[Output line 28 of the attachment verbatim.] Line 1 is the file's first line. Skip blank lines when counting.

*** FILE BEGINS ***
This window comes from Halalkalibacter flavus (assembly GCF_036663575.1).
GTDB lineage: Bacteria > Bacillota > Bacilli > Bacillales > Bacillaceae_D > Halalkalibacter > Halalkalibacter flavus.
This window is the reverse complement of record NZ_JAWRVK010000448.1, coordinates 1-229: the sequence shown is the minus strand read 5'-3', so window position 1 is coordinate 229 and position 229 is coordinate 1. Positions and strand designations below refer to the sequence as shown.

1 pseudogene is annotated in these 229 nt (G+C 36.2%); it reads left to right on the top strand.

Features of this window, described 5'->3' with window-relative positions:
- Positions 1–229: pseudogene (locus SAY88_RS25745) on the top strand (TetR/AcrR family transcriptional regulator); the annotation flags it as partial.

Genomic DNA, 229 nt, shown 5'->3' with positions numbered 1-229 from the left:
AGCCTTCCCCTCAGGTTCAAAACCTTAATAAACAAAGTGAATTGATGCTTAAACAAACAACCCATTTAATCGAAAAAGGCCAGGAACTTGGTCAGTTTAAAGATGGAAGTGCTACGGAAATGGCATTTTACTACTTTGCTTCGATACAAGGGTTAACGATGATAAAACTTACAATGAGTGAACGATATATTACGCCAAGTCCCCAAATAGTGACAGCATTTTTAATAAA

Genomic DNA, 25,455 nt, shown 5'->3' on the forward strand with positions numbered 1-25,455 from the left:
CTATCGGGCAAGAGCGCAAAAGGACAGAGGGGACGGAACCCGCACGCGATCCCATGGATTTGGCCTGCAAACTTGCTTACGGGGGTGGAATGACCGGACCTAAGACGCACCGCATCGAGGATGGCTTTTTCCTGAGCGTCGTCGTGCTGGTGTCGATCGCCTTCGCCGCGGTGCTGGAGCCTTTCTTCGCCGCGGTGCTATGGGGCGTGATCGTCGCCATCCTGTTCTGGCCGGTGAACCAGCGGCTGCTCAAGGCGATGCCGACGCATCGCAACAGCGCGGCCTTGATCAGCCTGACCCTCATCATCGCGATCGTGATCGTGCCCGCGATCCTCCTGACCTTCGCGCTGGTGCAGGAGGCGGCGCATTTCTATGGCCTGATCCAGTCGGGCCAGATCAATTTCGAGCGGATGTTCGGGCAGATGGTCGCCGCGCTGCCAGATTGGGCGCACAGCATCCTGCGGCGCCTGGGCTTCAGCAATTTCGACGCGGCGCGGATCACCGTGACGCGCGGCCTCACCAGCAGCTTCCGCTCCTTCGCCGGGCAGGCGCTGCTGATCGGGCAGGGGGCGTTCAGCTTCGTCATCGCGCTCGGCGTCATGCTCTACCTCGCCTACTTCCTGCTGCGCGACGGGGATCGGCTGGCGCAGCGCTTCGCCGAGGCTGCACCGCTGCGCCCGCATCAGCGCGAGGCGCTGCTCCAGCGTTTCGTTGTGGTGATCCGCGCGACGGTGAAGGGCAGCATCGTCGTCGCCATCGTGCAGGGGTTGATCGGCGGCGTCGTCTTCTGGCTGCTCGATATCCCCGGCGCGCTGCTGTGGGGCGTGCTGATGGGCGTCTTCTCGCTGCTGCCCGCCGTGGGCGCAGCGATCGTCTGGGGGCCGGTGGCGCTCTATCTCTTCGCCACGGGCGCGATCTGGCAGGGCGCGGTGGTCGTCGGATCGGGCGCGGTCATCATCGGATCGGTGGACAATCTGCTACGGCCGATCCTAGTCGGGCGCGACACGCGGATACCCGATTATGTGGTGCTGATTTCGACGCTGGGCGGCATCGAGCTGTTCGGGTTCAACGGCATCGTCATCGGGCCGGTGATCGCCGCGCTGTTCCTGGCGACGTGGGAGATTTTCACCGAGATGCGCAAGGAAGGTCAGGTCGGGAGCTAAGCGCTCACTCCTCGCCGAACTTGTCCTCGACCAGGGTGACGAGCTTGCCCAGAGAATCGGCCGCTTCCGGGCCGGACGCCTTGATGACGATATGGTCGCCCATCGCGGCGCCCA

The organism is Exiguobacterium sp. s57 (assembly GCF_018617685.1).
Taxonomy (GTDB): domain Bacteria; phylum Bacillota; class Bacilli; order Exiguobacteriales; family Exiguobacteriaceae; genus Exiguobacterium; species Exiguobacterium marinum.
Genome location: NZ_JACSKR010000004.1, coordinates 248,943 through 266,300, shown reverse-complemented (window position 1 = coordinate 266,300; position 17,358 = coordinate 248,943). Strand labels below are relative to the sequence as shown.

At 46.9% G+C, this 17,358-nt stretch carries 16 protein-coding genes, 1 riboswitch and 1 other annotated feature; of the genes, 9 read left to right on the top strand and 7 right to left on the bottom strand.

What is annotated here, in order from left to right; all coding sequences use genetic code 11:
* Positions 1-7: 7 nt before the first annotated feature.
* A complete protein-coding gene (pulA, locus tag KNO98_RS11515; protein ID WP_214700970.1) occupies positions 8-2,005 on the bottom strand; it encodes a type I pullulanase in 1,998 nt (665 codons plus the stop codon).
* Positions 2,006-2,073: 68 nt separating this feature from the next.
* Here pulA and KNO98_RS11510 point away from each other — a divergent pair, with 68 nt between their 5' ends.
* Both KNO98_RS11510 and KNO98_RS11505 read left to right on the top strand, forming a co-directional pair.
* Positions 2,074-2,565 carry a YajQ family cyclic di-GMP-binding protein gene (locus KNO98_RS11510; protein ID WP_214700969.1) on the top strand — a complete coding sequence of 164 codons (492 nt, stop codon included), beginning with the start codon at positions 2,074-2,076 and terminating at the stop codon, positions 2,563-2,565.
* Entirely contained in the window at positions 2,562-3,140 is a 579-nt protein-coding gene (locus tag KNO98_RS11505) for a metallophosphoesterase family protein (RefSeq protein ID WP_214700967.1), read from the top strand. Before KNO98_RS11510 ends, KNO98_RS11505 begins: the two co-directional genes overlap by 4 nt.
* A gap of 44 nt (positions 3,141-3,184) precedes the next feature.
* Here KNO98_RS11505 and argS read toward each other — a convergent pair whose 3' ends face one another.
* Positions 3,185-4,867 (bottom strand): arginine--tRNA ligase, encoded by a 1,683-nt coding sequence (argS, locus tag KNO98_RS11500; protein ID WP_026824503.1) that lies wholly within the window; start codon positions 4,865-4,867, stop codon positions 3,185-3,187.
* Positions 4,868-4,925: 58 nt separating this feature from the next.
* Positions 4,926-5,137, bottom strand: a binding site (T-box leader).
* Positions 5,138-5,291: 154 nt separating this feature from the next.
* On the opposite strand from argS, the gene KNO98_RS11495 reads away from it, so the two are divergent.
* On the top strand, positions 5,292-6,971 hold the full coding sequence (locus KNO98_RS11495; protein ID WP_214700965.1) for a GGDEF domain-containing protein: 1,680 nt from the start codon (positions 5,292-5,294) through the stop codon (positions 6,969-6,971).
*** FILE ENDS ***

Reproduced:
* Positions 5,138-5,291: 154 nt separating this feature from the next.